The problem of reverse moral hazard from government inaction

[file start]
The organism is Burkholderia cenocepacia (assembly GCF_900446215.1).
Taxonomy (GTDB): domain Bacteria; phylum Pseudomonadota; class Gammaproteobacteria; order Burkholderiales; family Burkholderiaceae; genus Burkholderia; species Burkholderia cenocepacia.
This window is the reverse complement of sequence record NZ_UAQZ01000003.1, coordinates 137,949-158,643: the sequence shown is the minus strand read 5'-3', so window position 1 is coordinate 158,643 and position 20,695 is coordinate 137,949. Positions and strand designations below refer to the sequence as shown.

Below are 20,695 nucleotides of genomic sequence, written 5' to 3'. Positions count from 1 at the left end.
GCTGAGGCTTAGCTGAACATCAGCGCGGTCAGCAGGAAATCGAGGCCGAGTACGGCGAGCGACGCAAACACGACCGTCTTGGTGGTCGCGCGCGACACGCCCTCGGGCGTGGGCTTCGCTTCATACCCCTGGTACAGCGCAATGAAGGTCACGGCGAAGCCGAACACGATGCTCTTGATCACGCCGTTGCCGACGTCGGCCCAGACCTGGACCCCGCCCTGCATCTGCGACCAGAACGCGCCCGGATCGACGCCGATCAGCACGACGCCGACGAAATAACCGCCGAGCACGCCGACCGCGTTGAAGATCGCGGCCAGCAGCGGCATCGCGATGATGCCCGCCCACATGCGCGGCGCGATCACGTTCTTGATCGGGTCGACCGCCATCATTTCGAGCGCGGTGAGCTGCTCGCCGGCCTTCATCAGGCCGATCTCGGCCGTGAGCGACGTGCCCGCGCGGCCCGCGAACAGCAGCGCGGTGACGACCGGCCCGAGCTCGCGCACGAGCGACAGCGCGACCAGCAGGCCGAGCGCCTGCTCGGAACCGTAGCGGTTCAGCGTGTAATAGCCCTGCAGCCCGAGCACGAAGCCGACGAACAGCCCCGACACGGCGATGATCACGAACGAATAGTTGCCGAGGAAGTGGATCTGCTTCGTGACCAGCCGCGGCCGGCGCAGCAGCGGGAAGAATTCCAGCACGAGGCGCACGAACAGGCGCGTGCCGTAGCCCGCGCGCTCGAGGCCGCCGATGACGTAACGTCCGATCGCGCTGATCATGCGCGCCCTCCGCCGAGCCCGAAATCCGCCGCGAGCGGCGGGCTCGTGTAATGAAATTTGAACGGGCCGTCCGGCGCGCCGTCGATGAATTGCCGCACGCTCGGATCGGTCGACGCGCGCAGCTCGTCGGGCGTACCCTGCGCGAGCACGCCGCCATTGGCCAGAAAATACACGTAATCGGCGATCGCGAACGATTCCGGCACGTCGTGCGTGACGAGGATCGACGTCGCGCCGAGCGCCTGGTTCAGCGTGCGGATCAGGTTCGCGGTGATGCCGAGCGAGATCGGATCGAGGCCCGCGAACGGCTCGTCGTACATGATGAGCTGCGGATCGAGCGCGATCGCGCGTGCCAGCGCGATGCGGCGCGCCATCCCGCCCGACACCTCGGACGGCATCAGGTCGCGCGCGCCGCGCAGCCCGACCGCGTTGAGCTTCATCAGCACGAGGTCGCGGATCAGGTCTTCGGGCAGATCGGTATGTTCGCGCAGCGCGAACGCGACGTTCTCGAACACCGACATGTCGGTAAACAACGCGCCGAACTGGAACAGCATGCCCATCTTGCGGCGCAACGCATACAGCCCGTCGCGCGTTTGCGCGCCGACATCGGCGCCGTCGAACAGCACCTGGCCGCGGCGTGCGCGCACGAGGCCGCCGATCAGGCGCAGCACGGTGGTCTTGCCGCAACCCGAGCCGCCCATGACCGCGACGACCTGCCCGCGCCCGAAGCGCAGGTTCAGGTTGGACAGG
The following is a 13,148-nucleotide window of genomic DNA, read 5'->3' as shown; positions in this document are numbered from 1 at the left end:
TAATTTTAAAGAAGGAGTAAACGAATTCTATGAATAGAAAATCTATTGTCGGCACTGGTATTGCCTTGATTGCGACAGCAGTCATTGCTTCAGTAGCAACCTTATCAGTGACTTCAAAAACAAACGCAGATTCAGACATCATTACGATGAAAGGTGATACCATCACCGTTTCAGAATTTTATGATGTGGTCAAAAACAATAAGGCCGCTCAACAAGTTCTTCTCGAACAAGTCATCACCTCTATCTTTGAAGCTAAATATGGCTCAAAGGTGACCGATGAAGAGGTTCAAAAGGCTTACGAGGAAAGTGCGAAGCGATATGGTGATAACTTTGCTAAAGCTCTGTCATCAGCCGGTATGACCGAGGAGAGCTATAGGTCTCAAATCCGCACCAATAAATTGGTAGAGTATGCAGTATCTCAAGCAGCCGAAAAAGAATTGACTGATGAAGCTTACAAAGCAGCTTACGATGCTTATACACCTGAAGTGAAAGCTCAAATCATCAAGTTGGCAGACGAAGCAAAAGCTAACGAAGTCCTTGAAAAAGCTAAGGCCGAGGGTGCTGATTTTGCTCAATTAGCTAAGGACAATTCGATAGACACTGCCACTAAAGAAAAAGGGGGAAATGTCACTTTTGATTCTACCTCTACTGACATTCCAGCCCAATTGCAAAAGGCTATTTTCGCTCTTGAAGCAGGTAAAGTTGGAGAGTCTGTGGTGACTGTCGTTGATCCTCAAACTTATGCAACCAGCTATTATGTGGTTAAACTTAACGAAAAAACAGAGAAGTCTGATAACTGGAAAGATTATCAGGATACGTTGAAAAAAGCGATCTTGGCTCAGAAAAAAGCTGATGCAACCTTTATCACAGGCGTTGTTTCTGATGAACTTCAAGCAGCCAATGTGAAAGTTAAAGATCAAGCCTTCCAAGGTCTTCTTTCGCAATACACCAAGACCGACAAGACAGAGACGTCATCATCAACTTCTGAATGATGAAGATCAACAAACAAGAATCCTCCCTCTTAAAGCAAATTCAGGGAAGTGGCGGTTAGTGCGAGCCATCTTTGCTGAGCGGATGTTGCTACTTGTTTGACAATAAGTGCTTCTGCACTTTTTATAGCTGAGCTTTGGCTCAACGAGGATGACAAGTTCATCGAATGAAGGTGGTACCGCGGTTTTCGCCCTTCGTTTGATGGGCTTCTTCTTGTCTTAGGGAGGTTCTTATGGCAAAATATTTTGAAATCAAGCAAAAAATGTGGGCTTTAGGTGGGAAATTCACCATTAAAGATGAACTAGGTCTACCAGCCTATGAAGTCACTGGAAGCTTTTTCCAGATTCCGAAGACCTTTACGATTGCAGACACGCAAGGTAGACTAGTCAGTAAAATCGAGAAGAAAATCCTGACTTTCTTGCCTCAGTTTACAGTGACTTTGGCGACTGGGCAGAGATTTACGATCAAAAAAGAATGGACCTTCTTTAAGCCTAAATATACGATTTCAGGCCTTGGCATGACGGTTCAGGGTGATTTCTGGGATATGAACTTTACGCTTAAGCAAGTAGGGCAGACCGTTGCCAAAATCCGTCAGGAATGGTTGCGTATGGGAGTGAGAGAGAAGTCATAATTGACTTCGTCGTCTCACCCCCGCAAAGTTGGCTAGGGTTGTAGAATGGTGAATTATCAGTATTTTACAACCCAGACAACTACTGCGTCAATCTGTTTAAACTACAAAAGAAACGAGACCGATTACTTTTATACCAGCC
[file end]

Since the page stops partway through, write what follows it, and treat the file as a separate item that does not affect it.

Comments to a recent article brought to mind an underlying conflict among many about how to view a recession or depression. One view is to argue that an unrestrained down turn, performs a useful, necessary and inevitable function because it (1) cuts back on excesses, (2) prunes the “dead wood,” out of the economy, putting lesser companies and people out of work, and (3) corrects imbalances in and between markets. [Seeking Alpha] calls this the “let’s have the worst recession at all costs” viewpoint, or for short, the moral retribution approach. Others, while agreeing that a down turn can do these things, argue (1) the costs are too high from that approach and (2) too many companies are destroyed and people, thrown out of work, who essentially did nothing wrong, except get caught up in the national economic tail spin. The analogy is a good, well-valued stock that goes down with the rest of the market. [Seeking Alpha] calls the second problem here for those injured the one of reverse moral hazard. Companies and employment are lost in great quantities by people who did nothing seriously wrong and injured no one. That is the core problem with the retribution approach and the reason governments should act and intervene. Fortunately, good public policy, while certainly not perfect, seeks to avoid reverse moral hazard problem and is more neutral, not seeking to injure and being less imbued with a sense of retribution. It provides general stimulus programs for interim help -- to provided time for hopefully successful readjustment by companies and employees in less precarious economic positions, recognizing that the worst companies and employees are going to be – what is the word – “pruned” away by the down turn. Obviously, this is a more effective and less costly approach to do what often panicked markets are trying to do with an indiscriminate sledge hammer.